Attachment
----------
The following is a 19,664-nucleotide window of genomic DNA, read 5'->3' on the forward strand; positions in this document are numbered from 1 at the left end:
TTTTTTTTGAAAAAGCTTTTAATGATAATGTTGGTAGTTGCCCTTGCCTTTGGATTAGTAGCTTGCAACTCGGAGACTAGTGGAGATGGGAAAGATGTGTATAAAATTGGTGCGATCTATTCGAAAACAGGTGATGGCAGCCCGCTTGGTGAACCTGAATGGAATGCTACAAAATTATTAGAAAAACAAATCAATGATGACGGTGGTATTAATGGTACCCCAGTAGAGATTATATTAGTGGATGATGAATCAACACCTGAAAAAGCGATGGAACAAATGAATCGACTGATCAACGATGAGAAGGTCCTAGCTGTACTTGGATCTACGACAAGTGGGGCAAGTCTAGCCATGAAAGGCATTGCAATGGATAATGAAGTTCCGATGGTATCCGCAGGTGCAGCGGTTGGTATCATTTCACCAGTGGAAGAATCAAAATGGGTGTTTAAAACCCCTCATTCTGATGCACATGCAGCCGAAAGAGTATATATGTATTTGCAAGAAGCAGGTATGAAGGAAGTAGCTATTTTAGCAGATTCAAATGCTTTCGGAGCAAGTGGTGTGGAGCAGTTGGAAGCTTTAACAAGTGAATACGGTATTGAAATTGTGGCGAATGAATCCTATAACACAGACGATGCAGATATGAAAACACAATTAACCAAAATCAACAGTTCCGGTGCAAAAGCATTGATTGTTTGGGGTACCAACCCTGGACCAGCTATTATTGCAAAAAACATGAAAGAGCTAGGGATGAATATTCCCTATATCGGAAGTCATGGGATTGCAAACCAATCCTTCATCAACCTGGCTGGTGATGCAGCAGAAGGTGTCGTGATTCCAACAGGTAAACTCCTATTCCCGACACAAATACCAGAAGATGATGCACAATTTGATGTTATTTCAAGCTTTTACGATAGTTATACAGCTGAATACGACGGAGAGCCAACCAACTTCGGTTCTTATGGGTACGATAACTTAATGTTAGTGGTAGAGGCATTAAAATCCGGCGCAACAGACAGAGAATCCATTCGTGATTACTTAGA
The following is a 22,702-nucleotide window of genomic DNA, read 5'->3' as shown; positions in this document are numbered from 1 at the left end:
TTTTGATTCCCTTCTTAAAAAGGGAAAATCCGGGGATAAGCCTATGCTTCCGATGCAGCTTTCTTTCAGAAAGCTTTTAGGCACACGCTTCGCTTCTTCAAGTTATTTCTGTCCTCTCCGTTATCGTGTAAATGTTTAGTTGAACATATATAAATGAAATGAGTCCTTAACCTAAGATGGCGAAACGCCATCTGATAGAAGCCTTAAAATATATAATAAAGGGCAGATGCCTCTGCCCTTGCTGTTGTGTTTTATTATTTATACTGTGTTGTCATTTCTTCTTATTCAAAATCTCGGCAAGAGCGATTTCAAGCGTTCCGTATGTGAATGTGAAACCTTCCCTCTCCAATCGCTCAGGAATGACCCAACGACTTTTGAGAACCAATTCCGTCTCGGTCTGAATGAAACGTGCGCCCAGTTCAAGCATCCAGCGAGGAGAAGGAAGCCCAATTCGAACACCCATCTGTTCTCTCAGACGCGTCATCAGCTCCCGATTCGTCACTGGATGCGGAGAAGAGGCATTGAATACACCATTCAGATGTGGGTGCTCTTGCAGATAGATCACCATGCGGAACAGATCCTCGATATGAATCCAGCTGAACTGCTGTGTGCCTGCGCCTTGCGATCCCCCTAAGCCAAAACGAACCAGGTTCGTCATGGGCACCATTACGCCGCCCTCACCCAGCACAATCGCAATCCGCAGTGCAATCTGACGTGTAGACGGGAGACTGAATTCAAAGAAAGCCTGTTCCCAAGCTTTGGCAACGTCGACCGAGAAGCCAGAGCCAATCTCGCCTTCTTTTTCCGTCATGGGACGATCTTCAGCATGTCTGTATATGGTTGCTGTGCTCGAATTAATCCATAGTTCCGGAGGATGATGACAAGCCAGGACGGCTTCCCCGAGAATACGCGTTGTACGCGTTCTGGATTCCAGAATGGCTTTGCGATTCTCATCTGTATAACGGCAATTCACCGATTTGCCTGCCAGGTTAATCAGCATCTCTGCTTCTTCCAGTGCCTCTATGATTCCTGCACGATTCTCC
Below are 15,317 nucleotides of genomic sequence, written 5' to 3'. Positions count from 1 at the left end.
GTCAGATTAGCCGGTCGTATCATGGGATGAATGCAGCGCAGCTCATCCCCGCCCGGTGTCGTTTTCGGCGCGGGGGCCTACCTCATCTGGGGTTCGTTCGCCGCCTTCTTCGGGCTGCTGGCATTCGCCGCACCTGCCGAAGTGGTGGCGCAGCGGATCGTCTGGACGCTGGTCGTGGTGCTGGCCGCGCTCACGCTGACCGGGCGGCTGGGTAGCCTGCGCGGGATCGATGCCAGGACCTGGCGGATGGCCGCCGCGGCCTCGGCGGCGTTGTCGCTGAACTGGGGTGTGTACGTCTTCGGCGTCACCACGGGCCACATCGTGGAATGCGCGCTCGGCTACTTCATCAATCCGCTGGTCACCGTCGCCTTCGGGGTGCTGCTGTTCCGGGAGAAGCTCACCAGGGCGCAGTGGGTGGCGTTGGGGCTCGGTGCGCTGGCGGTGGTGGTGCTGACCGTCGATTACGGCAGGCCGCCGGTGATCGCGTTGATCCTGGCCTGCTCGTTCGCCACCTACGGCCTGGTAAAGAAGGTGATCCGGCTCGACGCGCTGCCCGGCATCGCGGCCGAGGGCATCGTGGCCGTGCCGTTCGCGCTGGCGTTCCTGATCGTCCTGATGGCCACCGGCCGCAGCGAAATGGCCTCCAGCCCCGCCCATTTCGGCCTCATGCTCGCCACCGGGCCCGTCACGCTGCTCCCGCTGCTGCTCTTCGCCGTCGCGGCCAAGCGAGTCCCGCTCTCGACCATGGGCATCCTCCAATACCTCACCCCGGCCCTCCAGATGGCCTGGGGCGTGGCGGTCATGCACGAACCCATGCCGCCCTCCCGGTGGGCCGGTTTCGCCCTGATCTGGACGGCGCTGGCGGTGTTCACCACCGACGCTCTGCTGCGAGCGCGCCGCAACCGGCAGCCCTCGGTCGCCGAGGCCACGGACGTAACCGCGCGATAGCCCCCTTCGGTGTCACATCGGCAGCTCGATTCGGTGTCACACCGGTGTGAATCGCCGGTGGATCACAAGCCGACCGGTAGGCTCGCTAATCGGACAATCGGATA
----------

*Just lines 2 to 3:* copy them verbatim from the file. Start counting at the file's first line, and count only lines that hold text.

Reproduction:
TTTTTTTTGAAAAAGCTTTTAATGATAATGTTGGTAGTTGCCCTTGCCTTTGGATTAGTAGCTTGCAACTCGGAGACTAGTGGAGATGGGAAAGATGTGTATAAAATTGGTGCGATCTATTCGAAAACAGGTGATGGCAGCCCGCTTGGTGAACCTGAATGGAATGCTACAAAATTATTAGAAAAACAAATCAATGATGACGGTGGTATTAATGGTACCCCAGTAGAGATTATATTAGTGGATGATGAATCAACACCTGAAAAAGCGATGGAACAAATGAATCGACTGATCAACGATGAGAAGGTCCTAGCTGTACTTGGATCTACGACAAGTGGGGCAAGTCTAGCCATGAAAGGCATTGCAATGGATAATGAAGTTCCGATGGTATCCGCAGGTGCAGCGGTTGGTATCATTTCACCAGTGGAAGAATCAAAATGGGTGTTTAAAACCCCTCATTCTGATGCACATGCAGCCGAAAGAGTATATATGTATTTGCAAGAAGCAGGTATGAAGGAAGTAGCTATTTTAGCAGATTCAAATGCTTTCGGAGCAAGTGGTGTGGAGCAGTTGGAAGCTTTAACAAGTGAATACGGTATTGAAATTGTGGCGAATGAATCCTATAACACAGACGATGCAGATATGAAAACACAATTAACCAAAATCAACAGTTCCGGTGCAAAAGCATTGATTGTTTGGGGTACCAACCCTGGACCAGCTATTATTGCAAAAAACATGAAAGAGCTAGGGATGAATATTCCCTATATCGGAAGTCATGGGATTGCAAACCAATCCTTCATCAACCTGGCTGGTGATGCAGCAGAAGGTGTCGTGATTCCAACAGGTAAACTCCTATTCCCGACACAAATACCAGAAGATGATGCACAATTTGATGTTATTTCAAGCTTTTACGATAGTTATACAGCTGAATACGACGGAGAGCCAACCAACTTCGGTTCTTATGGGTACGATAACTTAATGTTAGTGGTAGAGGCATTAAAATCCGGCGCAACAGACAGAGAATCCATTCGTGATTACTTAGA
The following is a 22,702-nucleotide window of genomic DNA, read 5'->3' as shown; positions in this document are numbered from 1 at the left end: